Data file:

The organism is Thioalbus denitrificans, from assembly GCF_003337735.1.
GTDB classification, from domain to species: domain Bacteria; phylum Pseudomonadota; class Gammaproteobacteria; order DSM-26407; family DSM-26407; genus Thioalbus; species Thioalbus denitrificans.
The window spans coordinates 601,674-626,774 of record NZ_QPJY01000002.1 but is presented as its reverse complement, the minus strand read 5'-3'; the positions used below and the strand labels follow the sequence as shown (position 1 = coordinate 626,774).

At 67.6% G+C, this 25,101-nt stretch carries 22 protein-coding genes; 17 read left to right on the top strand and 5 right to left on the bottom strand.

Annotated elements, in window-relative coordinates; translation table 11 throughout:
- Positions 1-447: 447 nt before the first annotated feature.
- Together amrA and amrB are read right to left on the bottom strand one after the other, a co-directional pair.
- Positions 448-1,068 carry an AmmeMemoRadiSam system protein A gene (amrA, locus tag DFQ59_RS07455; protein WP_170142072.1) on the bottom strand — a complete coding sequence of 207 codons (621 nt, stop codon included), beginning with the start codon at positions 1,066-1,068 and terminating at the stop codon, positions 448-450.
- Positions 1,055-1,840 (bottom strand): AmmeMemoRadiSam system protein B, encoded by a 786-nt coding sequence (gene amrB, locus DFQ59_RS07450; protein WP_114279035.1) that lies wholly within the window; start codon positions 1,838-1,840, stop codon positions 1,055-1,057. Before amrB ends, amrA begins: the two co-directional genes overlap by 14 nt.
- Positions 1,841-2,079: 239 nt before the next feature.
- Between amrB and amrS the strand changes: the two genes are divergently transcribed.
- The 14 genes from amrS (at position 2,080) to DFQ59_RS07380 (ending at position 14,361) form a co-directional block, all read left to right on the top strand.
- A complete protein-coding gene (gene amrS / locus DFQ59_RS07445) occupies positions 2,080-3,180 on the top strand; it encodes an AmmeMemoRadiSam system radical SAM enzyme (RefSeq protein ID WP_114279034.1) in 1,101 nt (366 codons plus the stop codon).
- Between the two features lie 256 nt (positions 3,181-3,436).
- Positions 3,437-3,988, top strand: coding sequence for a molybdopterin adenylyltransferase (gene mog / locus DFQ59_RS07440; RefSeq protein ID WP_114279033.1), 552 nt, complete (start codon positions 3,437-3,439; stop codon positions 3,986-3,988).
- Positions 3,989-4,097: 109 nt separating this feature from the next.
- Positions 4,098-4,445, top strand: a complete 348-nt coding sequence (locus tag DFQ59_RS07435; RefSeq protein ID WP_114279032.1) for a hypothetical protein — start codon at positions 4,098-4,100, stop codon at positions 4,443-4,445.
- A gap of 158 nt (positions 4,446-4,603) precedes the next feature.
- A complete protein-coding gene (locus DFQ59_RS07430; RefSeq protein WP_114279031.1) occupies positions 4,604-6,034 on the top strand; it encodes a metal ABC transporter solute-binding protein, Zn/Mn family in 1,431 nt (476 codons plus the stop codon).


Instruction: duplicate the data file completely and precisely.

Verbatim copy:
The organism is Thioalbus denitrificans, from assembly GCF_003337735.1.
GTDB classification, from domain to species: domain Bacteria; phylum Pseudomonadota; class Gammaproteobacteria; order DSM-26407; family DSM-26407; genus Thioalbus; species Thioalbus denitrificans.
The window spans coordinates 601,674-626,774 of record NZ_QPJY01000002.1 but is presented as its reverse complement, the minus strand read 5'-3'; the positions used below and the strand labels follow the sequence as shown (position 1 = coordinate 626,774).

At 67.6% G+C, this 25,101-nt stretch carries 22 protein-coding genes; 17 read left to right on the top strand and 5 right to left on the bottom strand.

Annotated elements, in window-relative coordinates; translation table 11 throughout:
- Positions 1-447: 447 nt before the first annotated feature.
- Together amrA and amrB are read right to left on the bottom strand one after the other, a co-directional pair.
- Positions 448-1,068 carry an AmmeMemoRadiSam system protein A gene (amrA, locus tag DFQ59_RS07455; protein WP_170142072.1) on the bottom strand — a complete coding sequence of 207 codons (621 nt, stop codon included), beginning with the start codon at positions 1,066-1,068 and terminating at the stop codon, positions 448-450.
- Positions 1,055-1,840 (bottom strand): AmmeMemoRadiSam system protein B, encoded by a 786-nt coding sequence (gene amrB, locus DFQ59_RS07450; protein WP_114279035.1) that lies wholly within the window; start codon positions 1,838-1,840, stop codon positions 1,055-1,057. Before amrB ends, amrA begins: the two co-directional genes overlap by 14 nt.
- Positions 1,841-2,079: 239 nt before the next feature.
- Between amrB and amrS the strand changes: the two genes are divergently transcribed.
- The 14 genes from amrS (at position 2,080) to DFQ59_RS07380 (ending at position 14,361) form a co-directional block, all read left to right on the top strand.
- A complete protein-coding gene (gene amrS / locus DFQ59_RS07445) occupies positions 2,080-3,180 on the top strand; it encodes an AmmeMemoRadiSam system radical SAM enzyme (RefSeq protein ID WP_114279034.1) in 1,101 nt (366 codons plus the stop codon).
- Between the two features lie 256 nt (positions 3,181-3,436).
- Positions 3,437-3,988, top strand: coding sequence for a molybdopterin adenylyltransferase (gene mog / locus DFQ59_RS07440; RefSeq protein ID WP_114279033.1), 552 nt, complete (start codon positions 3,437-3,439; stop codon positions 3,986-3,988).
- Positions 3,989-4,097: 109 nt separating this feature from the next.
- Positions 4,098-4,445, top strand: a complete 348-nt coding sequence (locus tag DFQ59_RS07435; RefSeq protein ID WP_114279032.1) for a hypothetical protein — start codon at positions 4,098-4,100, stop codon at positions 4,443-4,445.
- A gap of 158 nt (positions 4,446-4,603) precedes the next feature.
- A complete protein-coding gene (locus DFQ59_RS07430; RefSeq protein WP_114279031.1) occupies positions 4,604-6,034 on the top strand; it encodes a metal ABC transporter solute-binding protein, Zn/Mn family in 1,431 nt (476 codons plus the stop codon).